When: 2:30 p.m.

Where: Grand Rapids Area Chamber of Commerce, 111 Pearl St. NW, Grand Rapids, MI

Operating Engineers demand Bishop take action on DRIC

BLOOMFIELD TOWNSHIP — Senate Majority Leader Mike Bishop must keep his promise to allow a vote on legislation to build the Detroit River International Crossing, the head of the International Union of Operating Engineers Local 324 said in a sharply worded letter sent to Bishop this week.

In May of this year, Bishop promised to allow an up-or-down vote on House Bill 4961, which authorizes construction of the DRIC and will instantly create 10,000 Michigan jobs, according to the May 27 edition of the MIRS newsletter. Bishop appeared to go back on his word last month, saying there will not likely be a vote on the critical legislation.

“Unless you allow the Senate to take action, not only will Michigan lose the chance to add 10,000 jobs, businesses will continue to bypass Michigan and invest in states with better infrastructure,” wrote John Hamilton, IUOE Local 324’s general vice president and business manager. “Business and labor groups throughout Michigan agree: Investing in infrastructure is vital to our future. Just about every major survey done in recent years has told us that good roads and bridges are key considerations for businesses when they look to locate in Michigan.”

If the Senate refuses to act on the legislation, it will die at the end of the year. Bishop, meanwhile, is term-limited and has less than three months left in his Senate career.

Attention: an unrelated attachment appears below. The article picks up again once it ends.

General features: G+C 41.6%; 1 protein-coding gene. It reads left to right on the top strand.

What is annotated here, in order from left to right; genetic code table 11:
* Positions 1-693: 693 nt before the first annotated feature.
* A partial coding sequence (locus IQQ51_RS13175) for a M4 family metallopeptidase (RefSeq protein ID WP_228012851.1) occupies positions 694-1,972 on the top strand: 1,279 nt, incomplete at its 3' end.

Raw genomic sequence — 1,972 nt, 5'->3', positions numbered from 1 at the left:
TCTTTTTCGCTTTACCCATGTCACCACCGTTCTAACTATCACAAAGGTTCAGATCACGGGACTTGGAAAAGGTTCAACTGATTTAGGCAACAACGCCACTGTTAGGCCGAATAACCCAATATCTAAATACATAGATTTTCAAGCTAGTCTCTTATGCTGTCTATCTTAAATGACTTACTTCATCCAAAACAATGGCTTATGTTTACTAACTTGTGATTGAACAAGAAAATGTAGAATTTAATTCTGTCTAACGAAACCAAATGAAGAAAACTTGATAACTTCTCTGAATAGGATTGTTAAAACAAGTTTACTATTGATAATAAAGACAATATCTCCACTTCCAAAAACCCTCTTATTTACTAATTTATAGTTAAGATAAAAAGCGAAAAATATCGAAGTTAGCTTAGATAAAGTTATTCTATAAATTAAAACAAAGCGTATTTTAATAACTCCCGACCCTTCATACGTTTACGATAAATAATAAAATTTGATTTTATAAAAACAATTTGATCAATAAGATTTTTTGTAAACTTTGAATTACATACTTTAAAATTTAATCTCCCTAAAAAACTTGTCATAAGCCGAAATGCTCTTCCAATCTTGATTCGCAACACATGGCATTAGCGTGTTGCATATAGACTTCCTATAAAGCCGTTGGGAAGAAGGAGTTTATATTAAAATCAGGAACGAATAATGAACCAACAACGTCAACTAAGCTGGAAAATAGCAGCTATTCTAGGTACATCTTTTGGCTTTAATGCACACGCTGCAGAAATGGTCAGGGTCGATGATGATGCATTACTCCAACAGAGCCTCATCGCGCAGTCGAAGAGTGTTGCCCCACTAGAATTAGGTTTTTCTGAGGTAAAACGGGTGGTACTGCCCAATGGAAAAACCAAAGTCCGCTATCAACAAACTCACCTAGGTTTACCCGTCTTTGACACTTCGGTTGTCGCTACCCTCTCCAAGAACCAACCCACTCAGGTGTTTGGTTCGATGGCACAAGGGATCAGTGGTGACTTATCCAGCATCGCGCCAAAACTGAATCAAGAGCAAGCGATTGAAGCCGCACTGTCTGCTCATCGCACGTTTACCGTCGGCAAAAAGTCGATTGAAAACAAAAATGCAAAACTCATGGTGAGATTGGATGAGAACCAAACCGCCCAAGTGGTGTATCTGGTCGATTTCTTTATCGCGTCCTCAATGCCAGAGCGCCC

“Doing nothing may be an option for you, but for everyone else in Michigan, options are running out,” Hamilton wrote to Bishop. “People are hurting out there. They need work. At a time when Michigan families are struggling, our elected leaders’ number one job should be creating jobs.”

“Please give them the opportunity to do just that and allow a vote on House Bill 4961 before the end of the year,” Hamilton wrote.

IUOE 324 represents about 17,000 Michigan workers who build, operate and maintain Michigan’s buildings, power plants, schools, roads, bridges and infrastructure. The union is dedicated to working with the business community to create jobs and build a stronger future for Michigan.

Engineers Push Bishop For DRIC Vote

Senate Majority Leader Mike BISHOP (R-Rochester) must keep his promise to allow a vote on legislation to build the Detroit River International Crossing (DRIC), the head of the International Union of Operating Engineers Local 324 said in a sharply worded letter (click here to view) sent to Bishop this week.

In May of this year, Bishop promised to allow an up-or-down vote on HB 4961, which authorizes construction of the proposed new span connecting Detroit with Windsor and will instantly create 10,000 Michigan jobs.

Last month, Bishop said there will not likely be a vote on the legislation.

“Unless you allow the Senate to take action, not only will Michigan lose the chance to add 10,000 jobs, businesses will continue to bypass Michigan and invest in states with better infrastructure,” wrote John HAMILTON, IUOE Local 324’s general vice president and business manager.

Construction workers invade Lansing to support DRIC and 10,000 Michigan jobs

Construction workers and tradesmen from the Michigan Regional Council of Carpenters and Millwrights, International Union of Operating Engineers, Laborers’ International Union of North America, and International Association of Bridge, Structural, Ornamental and Reinforcing Iron Workers were in Lansing today to support House Bill 4961 and the Detroit River International Crossing (DRIC).

Construction workers and tradesmen are urging the Michigan Senate to stop bickering and put Michigan construction workers back on the job by passing legislation that would allow the DRIC to move forward, a project that will provide 10,000 jobs for Michigan construction workers. The legislation has broad, bi-partisan support from both business and labor.